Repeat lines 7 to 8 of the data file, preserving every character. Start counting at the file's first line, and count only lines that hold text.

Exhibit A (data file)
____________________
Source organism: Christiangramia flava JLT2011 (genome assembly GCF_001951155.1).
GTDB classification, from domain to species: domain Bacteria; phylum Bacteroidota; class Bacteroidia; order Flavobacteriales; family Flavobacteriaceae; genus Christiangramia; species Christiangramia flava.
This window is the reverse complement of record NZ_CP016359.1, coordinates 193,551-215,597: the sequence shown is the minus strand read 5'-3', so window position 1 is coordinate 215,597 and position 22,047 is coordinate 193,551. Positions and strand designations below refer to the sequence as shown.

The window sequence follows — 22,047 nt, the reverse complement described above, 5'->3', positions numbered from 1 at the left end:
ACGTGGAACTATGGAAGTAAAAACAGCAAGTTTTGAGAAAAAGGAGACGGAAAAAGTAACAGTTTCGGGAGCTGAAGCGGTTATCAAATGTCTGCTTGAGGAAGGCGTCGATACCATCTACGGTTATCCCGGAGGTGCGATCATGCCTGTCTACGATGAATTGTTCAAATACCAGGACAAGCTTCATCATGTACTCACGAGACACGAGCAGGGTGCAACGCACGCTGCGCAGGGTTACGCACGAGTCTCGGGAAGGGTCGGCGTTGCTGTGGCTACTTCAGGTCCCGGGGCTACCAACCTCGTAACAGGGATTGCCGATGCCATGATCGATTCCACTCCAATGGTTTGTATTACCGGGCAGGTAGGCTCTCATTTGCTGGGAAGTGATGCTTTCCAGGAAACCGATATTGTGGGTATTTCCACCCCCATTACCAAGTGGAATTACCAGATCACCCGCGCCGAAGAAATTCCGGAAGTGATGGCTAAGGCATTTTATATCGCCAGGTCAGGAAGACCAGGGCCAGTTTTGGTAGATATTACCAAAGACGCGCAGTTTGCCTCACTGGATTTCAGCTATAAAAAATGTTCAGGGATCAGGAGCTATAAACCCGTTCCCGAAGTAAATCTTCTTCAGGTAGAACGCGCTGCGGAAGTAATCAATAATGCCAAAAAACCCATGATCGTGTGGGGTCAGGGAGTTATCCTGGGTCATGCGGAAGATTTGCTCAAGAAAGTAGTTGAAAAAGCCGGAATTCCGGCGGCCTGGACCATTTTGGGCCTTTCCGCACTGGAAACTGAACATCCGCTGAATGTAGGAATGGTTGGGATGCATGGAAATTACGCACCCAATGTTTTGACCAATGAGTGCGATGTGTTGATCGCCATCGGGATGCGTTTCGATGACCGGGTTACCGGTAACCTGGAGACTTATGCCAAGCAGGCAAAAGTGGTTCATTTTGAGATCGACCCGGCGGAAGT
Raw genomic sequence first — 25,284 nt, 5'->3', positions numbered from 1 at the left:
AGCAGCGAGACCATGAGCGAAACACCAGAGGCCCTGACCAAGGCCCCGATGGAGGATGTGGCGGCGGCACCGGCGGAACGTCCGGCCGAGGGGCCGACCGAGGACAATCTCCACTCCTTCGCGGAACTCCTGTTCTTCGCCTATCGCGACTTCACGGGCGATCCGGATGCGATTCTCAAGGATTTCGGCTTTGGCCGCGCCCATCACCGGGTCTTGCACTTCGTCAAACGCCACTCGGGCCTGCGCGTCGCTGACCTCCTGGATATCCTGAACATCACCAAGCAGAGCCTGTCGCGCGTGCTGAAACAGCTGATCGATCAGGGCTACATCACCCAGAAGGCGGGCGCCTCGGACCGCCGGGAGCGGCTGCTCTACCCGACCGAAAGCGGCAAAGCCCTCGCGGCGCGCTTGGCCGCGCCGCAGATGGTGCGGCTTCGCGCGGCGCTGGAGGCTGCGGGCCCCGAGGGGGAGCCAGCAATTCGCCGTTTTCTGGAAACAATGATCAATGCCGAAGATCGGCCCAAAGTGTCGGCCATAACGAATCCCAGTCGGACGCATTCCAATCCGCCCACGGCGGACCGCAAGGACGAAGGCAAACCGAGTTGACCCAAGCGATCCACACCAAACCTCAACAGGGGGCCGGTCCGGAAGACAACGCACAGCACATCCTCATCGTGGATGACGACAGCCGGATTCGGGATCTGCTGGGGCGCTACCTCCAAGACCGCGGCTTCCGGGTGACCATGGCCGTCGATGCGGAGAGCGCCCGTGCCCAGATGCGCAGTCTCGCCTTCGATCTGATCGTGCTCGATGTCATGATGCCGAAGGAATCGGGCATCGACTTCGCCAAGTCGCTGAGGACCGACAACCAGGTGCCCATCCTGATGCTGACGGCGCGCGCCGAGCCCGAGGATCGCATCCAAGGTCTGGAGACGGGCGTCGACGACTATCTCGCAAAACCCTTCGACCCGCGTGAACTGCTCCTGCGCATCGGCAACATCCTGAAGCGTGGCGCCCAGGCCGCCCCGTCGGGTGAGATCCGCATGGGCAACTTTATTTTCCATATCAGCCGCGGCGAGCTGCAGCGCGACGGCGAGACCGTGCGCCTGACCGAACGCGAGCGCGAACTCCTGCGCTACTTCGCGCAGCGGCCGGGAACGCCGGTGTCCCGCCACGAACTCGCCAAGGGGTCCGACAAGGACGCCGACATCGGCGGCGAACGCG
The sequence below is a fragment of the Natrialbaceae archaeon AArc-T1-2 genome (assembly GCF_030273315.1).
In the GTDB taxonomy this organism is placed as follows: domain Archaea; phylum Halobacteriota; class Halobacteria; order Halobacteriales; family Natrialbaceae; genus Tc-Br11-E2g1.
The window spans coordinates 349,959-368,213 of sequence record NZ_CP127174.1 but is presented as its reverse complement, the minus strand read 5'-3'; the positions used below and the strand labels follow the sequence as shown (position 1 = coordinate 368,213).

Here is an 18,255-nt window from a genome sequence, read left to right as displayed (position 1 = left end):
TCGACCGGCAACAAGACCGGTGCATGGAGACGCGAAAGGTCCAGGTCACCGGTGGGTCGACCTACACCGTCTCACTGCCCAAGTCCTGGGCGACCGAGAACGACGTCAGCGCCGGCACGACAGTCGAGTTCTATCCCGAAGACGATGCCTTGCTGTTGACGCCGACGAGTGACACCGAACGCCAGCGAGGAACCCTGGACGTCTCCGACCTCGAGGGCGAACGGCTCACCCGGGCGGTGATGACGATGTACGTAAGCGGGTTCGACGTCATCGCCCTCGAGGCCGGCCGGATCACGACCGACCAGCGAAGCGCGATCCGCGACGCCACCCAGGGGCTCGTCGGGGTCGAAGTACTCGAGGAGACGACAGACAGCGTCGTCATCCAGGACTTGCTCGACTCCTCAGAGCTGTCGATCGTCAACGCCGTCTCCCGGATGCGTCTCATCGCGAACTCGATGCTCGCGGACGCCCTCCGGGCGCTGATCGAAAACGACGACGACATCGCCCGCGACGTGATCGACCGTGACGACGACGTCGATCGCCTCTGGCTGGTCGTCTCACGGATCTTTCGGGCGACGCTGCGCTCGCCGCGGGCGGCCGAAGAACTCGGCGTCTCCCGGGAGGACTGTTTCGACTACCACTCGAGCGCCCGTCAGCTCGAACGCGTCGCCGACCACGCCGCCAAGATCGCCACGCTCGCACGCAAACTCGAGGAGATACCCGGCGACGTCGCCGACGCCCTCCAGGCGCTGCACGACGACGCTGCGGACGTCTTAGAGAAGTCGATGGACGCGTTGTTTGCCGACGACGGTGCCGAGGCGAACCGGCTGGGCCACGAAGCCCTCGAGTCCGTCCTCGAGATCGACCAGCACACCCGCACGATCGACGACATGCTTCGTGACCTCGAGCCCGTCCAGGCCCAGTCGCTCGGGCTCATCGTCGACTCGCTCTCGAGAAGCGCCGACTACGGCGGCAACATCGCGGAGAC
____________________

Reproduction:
AGCAGCGAGACCATGAGCGAAACACCAGAGGCCCTGACCAAGGCCCCGATGGAGGATGTGGCGGCGGCACCGGCGGAACGTCCGGCCGAGGGGCCGACCGAGGACAATCTCCACTCCTTCGCGGAACTCCTGTTCTTCGCCTATCGCGACTTCACGGGCGATCCGGATGCGATTCTCAAGGATTTCGGCTTTGGCCGCGCCCATCACCGGGTCTTGCACTTCGTCAAACGCCACTCGGGCCTGCGCGTCGCTGACCTCCTGGATATCCTGAACATCACCAAGCAGAGCCTGTCGCGCGTGCTGAAACAGCTGATCGATCAGGGCTACATCACCCAGAAGGCGGGCGCCTCGGACCGCCGGGAGCGGCTGCTCTACCCGACCGAAAGCGGCAAAGCCCTCGCGGCGCGCTTGGCCGCGCCGCAGATGGTGCGGCTTCGCGCGGCGCTGGAGGCTGCGGGCCCCGAGGGGGAGCCAGCAATTCGCCGTTTTCTGGAAACAATGATCAATGCCGAAGATCGGCCCAAAGTGTCGGCCATAACGAATCCCAGTCGGACGCATTCCAATCCGCCCACGGCGGACCGCAAGGACGAAGGCAAACCGAGTTGACCCAAGCGATCCACACCAAACCTCAACAGGGGGCCGGTCCGGAAGACAACGCACAGCACATCCTCATCGTGGATGACGACAGCCGGATTCGGGATCTGCTGGGGCGCTACCTCCAAGACCGCGGCTTCCGGGTGACCATGGCCGTCGATGCGGAGAGCGCCCGTGCCCAGATGCGCAGTCTCGCCTTCGATCTGATCGTGCTCGATGTCATGATGCCGAAGGAATCGGGCATCGACTTCGCCAAGTCGCTGAGGACCGACAACCAGGTGCCCATCCTGATGCTGACGGCGCGCGCCGAGCCCGAGGATCGCATCCAAGGTCTGGAGACGGGCGTCGACGACTATCTCGCAAAACCCTTCGACCCGCGTGAACTGCTCCTGCGCATCGGCAACATCCTGAAGCGTGGCGCCCAGGCCGCCCCGTCGGGTGAGATCCGCATGGGCAACTTTATTTTCCATATCAGCCGCGGCGAGCTGCAGCGCGACGGCGAGACCGTGCGCCTGACCGAACGCGAGCGCGAACTCCTGCGCTACTTCGCGCAGCGGCCGGGAACGCCGGTGTCCCGCCACGAACTCGCCAAGGGGTCCGACAAGGACGCCGACATCGGCGGCGAACGCG
The sequence below is a fragment of the Natrialbaceae archaeon AArc-T1-2 genome (assembly GCF_030273315.1).